By trading off smaller angles with increased distance one can find a point where an optimal accuracy is achieved. At 15m distance the angular and distance accuracy come out to about 0.1mm expected error across a 1m tape.

I found some steel tapes had cyclical variation of about .5mm but most were surprisingly good. I took the best one, which had errors of less than about 0.2mm, and use that with a loupe to measure printed ink distance.

I haven't found anything similar that would provide a reference standard for determining color measurement accuracy. There is considerable variation amongst the 3 I1's I have in the more saturated colors. But that variation decreases as colors desaturate. All are in reasonable agreement in or near neutral colors.

On another related point, X-rite, when it swallowed GMB, added some small changes in how the GMB (I1, etc) instruments read color so the company's product lines would more closely agree with each other. XRGA I think it's called. I have found essentially no documentation on the algorithms of this change but it involved differences around 2 to 3 dE on some colors.
« Last Edit: June 17, 2017, 01:24:19 PM by Doug Gray »
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aaron125

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Re: Comparing spectros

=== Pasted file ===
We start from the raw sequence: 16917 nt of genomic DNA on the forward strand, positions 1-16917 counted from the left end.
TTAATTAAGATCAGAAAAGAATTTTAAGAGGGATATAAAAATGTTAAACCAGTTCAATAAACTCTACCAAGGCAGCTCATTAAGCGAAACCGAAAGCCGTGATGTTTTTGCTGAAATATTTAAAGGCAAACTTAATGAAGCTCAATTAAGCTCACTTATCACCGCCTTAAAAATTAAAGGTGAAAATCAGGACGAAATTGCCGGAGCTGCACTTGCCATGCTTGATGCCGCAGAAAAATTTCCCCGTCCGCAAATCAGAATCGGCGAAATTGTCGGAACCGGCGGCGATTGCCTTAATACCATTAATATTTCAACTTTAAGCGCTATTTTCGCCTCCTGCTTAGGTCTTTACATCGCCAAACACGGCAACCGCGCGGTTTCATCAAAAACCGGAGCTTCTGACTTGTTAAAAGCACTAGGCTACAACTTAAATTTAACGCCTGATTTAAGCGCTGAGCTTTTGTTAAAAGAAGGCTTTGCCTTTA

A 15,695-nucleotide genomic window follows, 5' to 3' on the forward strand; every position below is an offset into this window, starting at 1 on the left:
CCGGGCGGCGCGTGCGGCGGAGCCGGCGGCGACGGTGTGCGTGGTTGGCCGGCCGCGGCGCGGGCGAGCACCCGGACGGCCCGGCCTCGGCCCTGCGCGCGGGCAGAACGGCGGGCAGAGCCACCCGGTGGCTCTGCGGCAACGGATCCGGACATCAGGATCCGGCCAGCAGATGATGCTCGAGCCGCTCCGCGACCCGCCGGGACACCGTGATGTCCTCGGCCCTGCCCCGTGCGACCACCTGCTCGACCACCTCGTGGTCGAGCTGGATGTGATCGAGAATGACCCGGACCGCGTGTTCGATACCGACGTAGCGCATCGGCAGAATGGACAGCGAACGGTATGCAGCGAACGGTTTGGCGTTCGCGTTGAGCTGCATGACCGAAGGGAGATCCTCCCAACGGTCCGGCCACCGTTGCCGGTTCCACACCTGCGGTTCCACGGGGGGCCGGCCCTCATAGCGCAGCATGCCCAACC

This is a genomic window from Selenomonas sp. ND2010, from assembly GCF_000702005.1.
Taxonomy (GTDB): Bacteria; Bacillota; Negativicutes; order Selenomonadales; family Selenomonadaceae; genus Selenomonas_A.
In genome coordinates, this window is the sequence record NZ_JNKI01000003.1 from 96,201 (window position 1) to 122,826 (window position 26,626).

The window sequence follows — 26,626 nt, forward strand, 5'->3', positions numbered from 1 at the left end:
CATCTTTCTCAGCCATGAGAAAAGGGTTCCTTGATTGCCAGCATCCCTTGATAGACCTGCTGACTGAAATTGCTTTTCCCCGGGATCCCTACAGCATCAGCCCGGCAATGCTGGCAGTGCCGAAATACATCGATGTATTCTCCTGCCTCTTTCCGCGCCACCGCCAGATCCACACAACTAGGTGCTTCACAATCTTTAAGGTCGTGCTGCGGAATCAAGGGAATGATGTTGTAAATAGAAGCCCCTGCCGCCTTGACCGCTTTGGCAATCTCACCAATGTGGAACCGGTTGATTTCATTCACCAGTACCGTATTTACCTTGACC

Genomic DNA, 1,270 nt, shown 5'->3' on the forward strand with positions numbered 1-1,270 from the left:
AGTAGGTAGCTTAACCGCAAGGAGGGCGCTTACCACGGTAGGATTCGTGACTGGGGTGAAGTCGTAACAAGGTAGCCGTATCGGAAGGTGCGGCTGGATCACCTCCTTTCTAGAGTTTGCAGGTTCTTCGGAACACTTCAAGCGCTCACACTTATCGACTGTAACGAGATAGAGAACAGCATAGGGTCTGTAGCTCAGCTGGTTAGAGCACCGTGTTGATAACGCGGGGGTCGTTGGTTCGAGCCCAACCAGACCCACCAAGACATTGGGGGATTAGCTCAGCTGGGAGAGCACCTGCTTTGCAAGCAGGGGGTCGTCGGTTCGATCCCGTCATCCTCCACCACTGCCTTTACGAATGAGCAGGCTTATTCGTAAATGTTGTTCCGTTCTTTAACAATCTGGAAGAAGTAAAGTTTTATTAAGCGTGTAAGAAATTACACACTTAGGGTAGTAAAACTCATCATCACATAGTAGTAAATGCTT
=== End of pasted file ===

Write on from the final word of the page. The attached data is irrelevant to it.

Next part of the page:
« Reply #24 on: June 17, 2017, 03:32:16 PM »

If you search hard enough, you might find X-Rite's white paper about their XRGA standard. I remember reading it quite some years back when they bought GMB.


Sent from my iPhone using Tapatalk
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Rhossydd

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Re: Comparing spectros
« Reply #25 on: June 17, 2017, 03:50:42 PM »

I haven't found anything similar that would provide a reference standard for determining color measurement accuracy.
Last time I looked into this Hutchcolor offered the most credible affordable reference targets. I think Wolf Faust also offered similarly individually measured and referenced targets.
At more affordable levels the Colorchecker SG is probably the best option.
The CC24 seems to have gone through so many slight variations in manufacture process that getting the most accurate reference data is trickier, but is still a good starting point for amateur investigations.
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Jeff-Grant

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Re: Comparing spectros
« Reply #26 on: June 18, 2017, 12:08:36 AM »

The targets that you mention all appear to be scanner targets. What I need is a DTP70 formatted target that I can also read in spot mode with the I1p2. I'll attach a grab of a DTP70 target.
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Rhossydd

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Re: Comparing spectros
« Reply #27 on: June 18, 2017, 02:43:14 AM »

The targets that you mention all appear to be scanner targets.
No, they're just reference charts. You can use them for scanner profiling, plus cameras and other systems.
The point is that they can be used to ascertain the accuracy of the handheld spectro and once you've an idea of limits of that, you can then measure your own autospectro charts to see how they compare.